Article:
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Ombudsman Looks Beneath the "Tip of the Iceberg"


News Release & Newsletter

News Release

In his 2009 Annual Report tabled today in the Legislative Assembly of Saskatchewan, Ombudsman Kevin Fenwick noted the sometimes wide-reaching effects of the complaints people bring to his office. “When we take individual complaints, we keep in mind that more people could be experiencing the same problem. We look beneath the tip of the iceberg to identify what is under the surface. In this way, the work we do can have a broader impact.”

“That is why it is so important for people to bring their complaints of unfairness,” he said. “They can benefit others as well as themselves.”

Some examples include: 

  • Complaints from three people who were turned down for SGI’s new photo ID led to changes in policy that made the ID more accessible to those who need it most (pages 15-16).
  • Complaints from Social Assistance recipients and former recipients led to a review of the way overpayments are assessed and collected. The office found several deficiencies throughout the system that could or did result in individuals not being treated in a fair and reasonable manner. As a result, the Ombudsman recently sent a report with 32 recommendations to the Ministry of Social Services (pages 20-21).
  • A complaint from a breast cancer patient about the availability and accessibility of oncology appointments led to a review of the management of waiting lists for breast cancer treatment in the province. This review is currently underway (page 21).
  • An increase in correctional centre complaints points to the importance that the government proceed with capital projects such as the remand centre planned for Saskatoon (page 7).
  • Complaints from people who were waiting too long to hear back from administrative tribunals led to a review and a new guidebook to help tribunals provide better service. The review of tribunal practices was tabled in 2007 and one of the findings was that the tribunals needed training, so in 2009 Ombudsman Saskatchewan produced a desktop reference and training guide for administrative tribunals. A workshop based on the guide is now available through the Dispute Resolution Office at the Ministry of Justice and Attorney General (pages 21-22).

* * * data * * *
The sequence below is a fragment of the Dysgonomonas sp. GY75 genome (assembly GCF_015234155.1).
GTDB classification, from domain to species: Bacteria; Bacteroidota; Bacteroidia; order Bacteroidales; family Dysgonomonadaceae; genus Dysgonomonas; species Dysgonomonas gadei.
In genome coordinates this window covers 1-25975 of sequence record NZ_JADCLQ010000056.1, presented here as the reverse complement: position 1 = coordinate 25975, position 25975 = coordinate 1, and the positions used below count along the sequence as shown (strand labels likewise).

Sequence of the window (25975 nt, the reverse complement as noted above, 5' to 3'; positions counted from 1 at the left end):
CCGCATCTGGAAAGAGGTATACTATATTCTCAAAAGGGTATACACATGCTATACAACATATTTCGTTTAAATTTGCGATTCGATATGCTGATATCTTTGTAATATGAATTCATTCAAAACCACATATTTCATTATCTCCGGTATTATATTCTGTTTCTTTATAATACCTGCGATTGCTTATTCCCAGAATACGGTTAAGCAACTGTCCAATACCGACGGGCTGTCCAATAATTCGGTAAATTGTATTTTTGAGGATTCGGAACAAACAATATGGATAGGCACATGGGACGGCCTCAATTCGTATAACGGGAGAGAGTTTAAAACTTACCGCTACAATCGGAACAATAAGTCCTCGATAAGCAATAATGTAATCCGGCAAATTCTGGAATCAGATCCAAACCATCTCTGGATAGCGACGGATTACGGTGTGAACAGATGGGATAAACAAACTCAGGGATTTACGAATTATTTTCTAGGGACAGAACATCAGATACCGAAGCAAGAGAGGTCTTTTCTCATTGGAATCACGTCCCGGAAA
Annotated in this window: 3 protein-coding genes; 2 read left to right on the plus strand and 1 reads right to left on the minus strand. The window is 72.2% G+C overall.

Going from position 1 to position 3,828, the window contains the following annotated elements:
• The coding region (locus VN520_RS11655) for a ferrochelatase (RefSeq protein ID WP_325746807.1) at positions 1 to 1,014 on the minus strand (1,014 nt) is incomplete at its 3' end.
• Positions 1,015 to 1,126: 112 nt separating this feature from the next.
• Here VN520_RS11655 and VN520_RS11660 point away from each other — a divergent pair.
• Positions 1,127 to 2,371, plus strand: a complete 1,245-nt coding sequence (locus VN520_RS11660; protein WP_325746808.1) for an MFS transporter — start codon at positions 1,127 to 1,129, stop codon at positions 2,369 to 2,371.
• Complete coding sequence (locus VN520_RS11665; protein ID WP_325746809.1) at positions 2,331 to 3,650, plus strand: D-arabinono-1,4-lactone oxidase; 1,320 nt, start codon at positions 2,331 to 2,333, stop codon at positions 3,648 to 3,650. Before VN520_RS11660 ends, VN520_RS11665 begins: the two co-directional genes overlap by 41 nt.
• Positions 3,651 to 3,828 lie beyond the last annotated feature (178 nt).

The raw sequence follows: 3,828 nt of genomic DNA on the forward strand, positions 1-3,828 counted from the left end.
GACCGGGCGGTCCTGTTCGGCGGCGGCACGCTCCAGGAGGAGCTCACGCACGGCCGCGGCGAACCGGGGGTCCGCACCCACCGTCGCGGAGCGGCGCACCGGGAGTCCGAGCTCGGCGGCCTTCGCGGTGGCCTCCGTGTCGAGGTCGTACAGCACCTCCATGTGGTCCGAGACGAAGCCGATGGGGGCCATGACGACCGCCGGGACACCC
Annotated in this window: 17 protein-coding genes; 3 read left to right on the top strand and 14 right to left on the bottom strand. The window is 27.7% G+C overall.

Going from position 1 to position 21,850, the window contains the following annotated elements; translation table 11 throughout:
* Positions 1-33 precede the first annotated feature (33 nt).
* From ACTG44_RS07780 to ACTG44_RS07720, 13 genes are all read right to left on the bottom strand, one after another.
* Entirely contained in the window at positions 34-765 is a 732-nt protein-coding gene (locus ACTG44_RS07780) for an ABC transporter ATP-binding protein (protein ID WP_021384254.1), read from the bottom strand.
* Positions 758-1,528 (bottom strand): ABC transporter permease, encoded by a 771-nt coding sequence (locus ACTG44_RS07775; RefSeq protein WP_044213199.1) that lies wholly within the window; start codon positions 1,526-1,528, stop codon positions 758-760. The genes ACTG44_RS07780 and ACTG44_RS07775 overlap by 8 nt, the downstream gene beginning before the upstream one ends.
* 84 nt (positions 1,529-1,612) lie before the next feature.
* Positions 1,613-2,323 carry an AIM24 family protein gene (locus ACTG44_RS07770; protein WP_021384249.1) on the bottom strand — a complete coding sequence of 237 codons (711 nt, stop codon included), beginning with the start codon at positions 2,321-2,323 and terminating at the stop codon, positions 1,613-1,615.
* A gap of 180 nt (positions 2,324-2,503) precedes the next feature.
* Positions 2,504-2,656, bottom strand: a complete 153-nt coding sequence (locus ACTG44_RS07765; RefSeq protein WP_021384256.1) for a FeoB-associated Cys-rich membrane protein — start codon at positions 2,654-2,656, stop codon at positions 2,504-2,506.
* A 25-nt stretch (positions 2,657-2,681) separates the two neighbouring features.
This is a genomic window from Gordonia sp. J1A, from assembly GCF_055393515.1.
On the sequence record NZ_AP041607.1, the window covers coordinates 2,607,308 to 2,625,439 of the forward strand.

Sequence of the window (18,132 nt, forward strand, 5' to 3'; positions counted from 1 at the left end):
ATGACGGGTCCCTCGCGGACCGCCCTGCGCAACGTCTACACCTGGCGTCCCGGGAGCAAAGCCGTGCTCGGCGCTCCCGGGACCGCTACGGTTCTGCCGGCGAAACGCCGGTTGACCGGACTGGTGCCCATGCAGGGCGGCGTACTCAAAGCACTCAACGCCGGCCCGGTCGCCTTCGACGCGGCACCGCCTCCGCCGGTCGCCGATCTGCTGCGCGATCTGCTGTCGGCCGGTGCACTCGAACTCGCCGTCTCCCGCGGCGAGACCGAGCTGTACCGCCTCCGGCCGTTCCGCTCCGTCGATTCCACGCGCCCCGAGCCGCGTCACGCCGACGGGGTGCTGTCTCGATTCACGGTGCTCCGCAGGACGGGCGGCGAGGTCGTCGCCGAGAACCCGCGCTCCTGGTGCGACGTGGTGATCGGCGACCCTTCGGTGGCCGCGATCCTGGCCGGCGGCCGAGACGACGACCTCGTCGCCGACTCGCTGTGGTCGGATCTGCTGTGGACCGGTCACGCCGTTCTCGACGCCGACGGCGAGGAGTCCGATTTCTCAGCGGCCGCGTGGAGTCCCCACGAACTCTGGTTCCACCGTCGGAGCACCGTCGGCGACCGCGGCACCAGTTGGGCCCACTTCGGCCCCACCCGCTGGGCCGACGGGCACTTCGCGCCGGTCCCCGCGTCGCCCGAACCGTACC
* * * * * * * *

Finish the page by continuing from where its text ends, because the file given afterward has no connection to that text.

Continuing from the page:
Other highlights from 2009 include the re-appointment of the Ombudsman to another five-year term and the celebration of Fairness Week, which commemorated the 200th anniversary of the world’s first parliamentary ombudsman in Sweden in 1809.

In the report, Fenwick continues to highlight the importance of putting people before policy. “Government needs to be able to recognize that when it comes to policy, one size does not fit all. Sometimes discretion has to be exercised so that people come first.”
To achieve this, he is asking more government agencies to take the fair practices training his office provides. He is also asking government to set up fair practices offices. He describes these offices as having a sufficient degree of independence and authority so that they can respond to individual needs in individual cases.

The Ombudsman Saskatchewan 2009 Annual Report is available online at www.ombudsman.sk.ca. For paper copies, contact the Ombudsman Saskatchewan office at 787-6211.

The Ombudsman is an Officer of the Legislative Assembly of Saskatchewan with the authority to take complaints from members of the public who believe the government administration has not dealt fairly with them. The Ombudsman promotes and protects fairness in the design and delivery of government services. The office provides a range of services, including investigation, negotiation and mediation. Government administration includes any ministry, branch, board, agency or commission, responsible to the Crown, and any public servant in Saskatchewan. The Ombudsman was established by The Ombudsman and Children's Advocate Act.

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Media contact:
Leila Dueck
Director of Communications
Ombudsman Saskatchewan
Phone: 306-787-7369
E-mail: ldueck@ombudsman.sk.ca

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